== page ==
When reading about the service of the two goats this coming Yom Kippur, let us be reminded of a life lived in the path of God versus a meaningless existence.
By Rabbi Ari Enkin, Rabbinic Director, United with Israel
The Torah describes in great detail the order of the service that the High Priest would perform on Yom Kippur in the Holy Temple. The Yom Kippur service was unlike the service of any other day, whether a regular weekday, Shabbat, or other holiday.
One of the unique features of the Yom Kippur service was the ceremony of the two goats. As the verse says:
“And he [Aaron, the High Priest] shall take the two goats…and he shall cast upon the two goats lots: one for God and one for Azazel. And Aaron shall present the goat upon which the lot for God was chosen and use it as a sin offering. But the goat on which the lot fell for Azazel shall be set alive before God, for atonement, and be sent away to Azazel into the wilderness.”
(Azazel is a very mysterious word, with some explaining it to be some kind of demon or devil or simply meaning “meaningless” or “waste.”)
On the latter goat, the one designated to Azazel, the verses tell us, “Aaron shall lay both of his hands upon the head of the goat and confess all the sins of the children of Israel and all their transgressions…and he shall put them upon the head of the goat and he shall send (the goat) away…into the wilderness.” The goat was then thrown over a cliff.
What a wild service! Two goats! One an offering and one thrown over a cliff. What’s going on over here?
In order to understand the ceremony of the two goats, it must be noted that they had to be almost identical and of equal value. The two goats were brought into the Temple, and the lottery would decide which animal would be the offering on the altar and which would be sent over the cliff in the wilderness. Identical beginnings, very different endings.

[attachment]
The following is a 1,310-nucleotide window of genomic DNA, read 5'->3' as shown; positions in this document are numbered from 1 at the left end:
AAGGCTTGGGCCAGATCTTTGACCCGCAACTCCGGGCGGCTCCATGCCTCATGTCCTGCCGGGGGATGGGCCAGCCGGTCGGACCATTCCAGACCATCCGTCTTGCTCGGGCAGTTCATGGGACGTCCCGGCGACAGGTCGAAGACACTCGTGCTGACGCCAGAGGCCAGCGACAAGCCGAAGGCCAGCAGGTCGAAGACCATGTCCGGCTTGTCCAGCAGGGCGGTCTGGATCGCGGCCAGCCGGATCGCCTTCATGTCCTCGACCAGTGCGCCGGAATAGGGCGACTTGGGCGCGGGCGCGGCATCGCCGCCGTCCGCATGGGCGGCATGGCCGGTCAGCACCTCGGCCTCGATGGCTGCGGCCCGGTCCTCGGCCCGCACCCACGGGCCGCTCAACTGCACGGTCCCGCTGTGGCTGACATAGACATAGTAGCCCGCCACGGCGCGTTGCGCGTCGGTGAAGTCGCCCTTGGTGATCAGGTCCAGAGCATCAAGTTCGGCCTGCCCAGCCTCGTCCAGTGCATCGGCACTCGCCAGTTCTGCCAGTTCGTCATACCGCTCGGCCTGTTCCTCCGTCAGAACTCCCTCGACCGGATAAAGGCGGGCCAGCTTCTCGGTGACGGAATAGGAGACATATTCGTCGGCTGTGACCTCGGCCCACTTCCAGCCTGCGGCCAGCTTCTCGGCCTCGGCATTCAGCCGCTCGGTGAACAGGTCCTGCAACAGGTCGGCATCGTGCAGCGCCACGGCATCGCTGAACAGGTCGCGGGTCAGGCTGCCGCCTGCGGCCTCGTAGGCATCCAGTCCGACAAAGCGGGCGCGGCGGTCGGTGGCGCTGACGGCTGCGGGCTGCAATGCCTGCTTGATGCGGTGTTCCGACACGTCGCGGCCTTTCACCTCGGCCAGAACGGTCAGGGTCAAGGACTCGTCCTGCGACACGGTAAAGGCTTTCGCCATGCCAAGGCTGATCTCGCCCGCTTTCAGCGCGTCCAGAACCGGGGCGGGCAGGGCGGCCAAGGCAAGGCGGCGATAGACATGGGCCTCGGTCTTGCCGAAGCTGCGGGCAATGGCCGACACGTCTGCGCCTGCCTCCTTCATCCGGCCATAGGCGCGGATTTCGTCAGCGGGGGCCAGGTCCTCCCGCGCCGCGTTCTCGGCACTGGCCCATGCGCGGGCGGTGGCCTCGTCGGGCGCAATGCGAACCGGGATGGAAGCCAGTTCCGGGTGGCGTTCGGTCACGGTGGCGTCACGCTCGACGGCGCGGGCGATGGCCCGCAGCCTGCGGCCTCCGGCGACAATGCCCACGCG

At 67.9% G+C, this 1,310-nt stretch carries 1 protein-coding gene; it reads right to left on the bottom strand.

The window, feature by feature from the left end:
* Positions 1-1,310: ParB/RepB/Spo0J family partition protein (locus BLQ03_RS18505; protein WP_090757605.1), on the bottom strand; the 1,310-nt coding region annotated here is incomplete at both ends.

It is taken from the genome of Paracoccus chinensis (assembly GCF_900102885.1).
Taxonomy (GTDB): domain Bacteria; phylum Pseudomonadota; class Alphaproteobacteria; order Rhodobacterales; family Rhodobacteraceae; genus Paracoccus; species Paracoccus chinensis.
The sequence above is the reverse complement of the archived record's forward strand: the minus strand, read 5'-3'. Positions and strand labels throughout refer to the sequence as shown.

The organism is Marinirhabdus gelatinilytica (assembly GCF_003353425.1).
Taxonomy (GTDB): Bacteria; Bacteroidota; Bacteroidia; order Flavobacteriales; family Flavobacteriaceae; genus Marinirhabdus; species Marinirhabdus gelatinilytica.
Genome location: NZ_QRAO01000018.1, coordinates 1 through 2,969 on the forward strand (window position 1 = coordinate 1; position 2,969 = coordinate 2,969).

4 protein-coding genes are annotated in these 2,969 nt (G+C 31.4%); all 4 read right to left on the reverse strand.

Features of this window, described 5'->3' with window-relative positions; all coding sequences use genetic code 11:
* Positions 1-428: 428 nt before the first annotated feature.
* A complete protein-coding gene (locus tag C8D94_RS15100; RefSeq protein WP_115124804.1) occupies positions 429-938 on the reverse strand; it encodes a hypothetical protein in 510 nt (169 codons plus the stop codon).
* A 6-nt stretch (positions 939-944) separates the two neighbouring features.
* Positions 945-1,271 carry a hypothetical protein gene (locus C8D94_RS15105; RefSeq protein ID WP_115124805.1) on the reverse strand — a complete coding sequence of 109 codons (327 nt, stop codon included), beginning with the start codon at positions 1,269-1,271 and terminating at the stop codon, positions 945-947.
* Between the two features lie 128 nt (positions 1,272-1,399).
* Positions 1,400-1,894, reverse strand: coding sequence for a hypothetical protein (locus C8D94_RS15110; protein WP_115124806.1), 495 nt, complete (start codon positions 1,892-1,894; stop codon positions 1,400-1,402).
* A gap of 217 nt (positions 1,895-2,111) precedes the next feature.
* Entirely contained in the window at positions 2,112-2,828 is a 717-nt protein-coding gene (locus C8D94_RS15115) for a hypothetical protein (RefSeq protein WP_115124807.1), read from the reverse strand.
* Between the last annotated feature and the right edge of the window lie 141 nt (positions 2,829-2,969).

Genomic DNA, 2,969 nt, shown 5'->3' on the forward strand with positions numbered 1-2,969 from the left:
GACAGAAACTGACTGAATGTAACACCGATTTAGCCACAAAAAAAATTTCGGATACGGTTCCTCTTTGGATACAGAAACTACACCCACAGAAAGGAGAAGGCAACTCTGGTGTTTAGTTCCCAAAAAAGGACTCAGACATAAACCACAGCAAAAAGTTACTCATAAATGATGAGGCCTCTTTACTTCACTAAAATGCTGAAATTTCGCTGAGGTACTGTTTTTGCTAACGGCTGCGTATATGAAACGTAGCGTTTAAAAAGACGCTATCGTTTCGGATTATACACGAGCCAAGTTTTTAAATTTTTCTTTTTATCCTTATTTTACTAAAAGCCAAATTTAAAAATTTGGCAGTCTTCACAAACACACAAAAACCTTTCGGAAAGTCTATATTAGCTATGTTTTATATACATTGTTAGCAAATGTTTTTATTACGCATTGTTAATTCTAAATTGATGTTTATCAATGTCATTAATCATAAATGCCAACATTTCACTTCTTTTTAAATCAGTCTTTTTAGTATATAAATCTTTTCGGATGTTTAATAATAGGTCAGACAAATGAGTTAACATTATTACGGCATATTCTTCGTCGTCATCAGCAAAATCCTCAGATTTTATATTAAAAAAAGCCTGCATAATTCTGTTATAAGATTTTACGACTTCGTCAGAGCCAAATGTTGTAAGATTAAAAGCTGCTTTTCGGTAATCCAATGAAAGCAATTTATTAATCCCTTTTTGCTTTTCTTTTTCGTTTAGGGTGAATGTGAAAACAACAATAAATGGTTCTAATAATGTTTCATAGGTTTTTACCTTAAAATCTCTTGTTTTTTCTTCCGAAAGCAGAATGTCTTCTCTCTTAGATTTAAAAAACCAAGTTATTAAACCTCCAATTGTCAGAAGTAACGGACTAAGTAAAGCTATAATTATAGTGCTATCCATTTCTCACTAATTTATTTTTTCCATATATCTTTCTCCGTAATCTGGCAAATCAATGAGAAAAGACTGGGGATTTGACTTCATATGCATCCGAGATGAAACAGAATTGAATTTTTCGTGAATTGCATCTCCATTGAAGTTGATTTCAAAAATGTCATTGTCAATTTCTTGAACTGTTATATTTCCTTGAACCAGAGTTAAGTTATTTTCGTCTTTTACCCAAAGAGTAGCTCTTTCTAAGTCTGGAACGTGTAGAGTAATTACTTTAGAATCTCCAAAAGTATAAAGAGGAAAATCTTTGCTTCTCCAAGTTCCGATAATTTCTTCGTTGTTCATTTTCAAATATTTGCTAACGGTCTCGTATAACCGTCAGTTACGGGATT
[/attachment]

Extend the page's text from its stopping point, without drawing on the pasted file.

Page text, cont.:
The animal being offered on the altar is slaughtered first, while the second goat observes the proceedings. The second goat is probably thinking to himself how lucky he is that he is alive! He wasn’t killed! He is probably overjoyed! Then, a short while later, the second goat is being led out of the Temple towards the desert and into the wilderness. He probably thinks that he is going for a pleasure walk on the Jerusalem hillsides. By this time he probably has a great view of the Dead Sea. He must think he “won the lottery” (no pun intended!) while his buddy had a tragic end.
However, we know what was in store for this second goat. He had no idea. But we know. We know he’ll be dead, too, in just a few minutes. If the goat would have known that in a few minutes he would end up tumbling down a mountainside, being ripped apart by the sharp stones, these thoughts would never enter his mind. It was the first goat that was truly the lucky goat.
It is explained that the ceremony of the two goats represents the two paths in which a person can live his or her life. The first goat, slaughtered on the Altar in honor of God, represents a life of Torah and good deeds. The second goat, dedicated to “Azazel,” represents a life far from God. It is only the former lifestyle that will be a life of meaning and value, a life that brings us close to God.
When reading about the service of the two goats this coming Yom Kippur, let us be reminded of a life lived in the path of God versus a meaningless life that is worth little more than a jump off a cliff.